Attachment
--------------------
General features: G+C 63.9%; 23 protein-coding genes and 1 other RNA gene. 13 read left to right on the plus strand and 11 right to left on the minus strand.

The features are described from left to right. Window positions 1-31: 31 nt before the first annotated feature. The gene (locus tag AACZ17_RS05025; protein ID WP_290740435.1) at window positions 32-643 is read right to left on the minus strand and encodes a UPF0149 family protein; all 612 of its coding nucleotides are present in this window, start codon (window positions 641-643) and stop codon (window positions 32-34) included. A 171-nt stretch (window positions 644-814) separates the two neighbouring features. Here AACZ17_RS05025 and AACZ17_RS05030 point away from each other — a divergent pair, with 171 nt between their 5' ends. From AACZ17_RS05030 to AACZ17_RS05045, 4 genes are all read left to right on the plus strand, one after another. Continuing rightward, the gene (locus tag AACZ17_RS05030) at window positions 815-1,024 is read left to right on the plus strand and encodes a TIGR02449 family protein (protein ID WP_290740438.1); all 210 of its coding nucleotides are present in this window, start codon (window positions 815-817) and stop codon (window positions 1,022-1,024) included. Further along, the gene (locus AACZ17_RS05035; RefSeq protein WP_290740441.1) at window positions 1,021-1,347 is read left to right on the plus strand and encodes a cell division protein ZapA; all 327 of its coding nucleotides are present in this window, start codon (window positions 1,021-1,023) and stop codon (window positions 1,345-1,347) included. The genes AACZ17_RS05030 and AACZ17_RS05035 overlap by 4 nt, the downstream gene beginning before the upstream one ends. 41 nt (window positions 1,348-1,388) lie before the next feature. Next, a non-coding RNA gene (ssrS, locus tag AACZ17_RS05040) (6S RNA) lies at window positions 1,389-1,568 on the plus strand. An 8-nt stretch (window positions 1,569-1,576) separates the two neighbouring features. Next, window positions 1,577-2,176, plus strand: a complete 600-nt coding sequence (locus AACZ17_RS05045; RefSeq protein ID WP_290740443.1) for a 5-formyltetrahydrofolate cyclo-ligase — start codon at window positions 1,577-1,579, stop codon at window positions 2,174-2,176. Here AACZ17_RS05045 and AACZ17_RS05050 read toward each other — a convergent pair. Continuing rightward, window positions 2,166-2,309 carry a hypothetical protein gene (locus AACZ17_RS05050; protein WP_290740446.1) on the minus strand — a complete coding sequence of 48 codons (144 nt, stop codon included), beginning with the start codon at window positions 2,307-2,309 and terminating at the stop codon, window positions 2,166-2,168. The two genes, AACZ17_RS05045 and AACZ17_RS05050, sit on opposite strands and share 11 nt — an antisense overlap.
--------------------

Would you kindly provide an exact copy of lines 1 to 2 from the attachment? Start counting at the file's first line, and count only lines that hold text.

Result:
General features: G+C 63.9%; 23 protein-coding genes and 1 other RNA gene. 13 read left to right on the plus strand and 11 right to left on the minus strand.

The features are described from left to right. Window positions 1-31: 31 nt before the first annotated feature. The gene (locus tag AACZ17_RS05025; protein ID WP_290740435.1) at window positions 32-643 is read right to left on the minus strand and encodes a UPF0149 family protein; all 612 of its coding nucleotides are present in this window, start codon (window positions 641-643) and stop codon (window positions 32-34) included. A 171-nt stretch (window positions 644-814) separates the two neighbouring features. Here AACZ17_RS05025 and AACZ17_RS05030 point away from each other — a divergent pair, with 171 nt between their 5' ends. From AACZ17_RS05030 to AACZ17_RS05045, 4 genes are all read left to right on the plus strand, one after another. Continuing rightward, the gene (locus tag AACZ17_RS05030) at window positions 815-1,024 is read left to right on the plus strand and encodes a TIGR02449 family protein (protein ID WP_290740438.1); all 210 of its coding nucleotides are present in this window, start codon (window positions 815-817) and stop codon (window positions 1,022-1,024) included. Further along, the gene (locus AACZ17_RS05035; RefSeq protein WP_290740441.1) at window positions 1,021-1,347 is read left to right on the plus strand and encodes a cell division protein ZapA; all 327 of its coding nucleotides are present in this window, start codon (window positions 1,021-1,023) and stop codon (window positions 1,345-1,347) included. The genes AACZ17_RS05030 and AACZ17_RS05035 overlap by 4 nt, the downstream gene beginning before the upstream one ends. 41 nt (window positions 1,348-1,388) lie before the next feature. Next, a non-coding RNA gene (ssrS, locus tag AACZ17_RS05040) (6S RNA) lies at window positions 1,389-1,568 on the plus strand. An 8-nt stretch (window positions 1,569-1,576) separates the two neighbouring features. Next, window positions 1,577-2,176, plus strand: a complete 600-nt coding sequence (locus AACZ17_RS05045; RefSeq protein ID WP_290740443.1) for a 5-formyltetrahydrofolate cyclo-ligase — start codon at window positions 1,577-1,579, stop codon at window positions 2,174-2,176. Here AACZ17_RS05045 and AACZ17_RS05050 read toward each other — a convergent pair. Continuing rightward, window positions 2,166-2,309 carry a hypothetical protein gene (locus AACZ17_RS05050; protein WP_290740446.1) on the minus strand — a complete coding sequence of 48 codons (144 nt, stop codon included), beginning with the start codon at window positions 2,307-2,309 and terminating at the stop codon, window positions 2,166-2,168. The two genes, AACZ17_RS05045 and AACZ17_RS05050, sit on opposite strands and share 11 nt — an antisense overlap.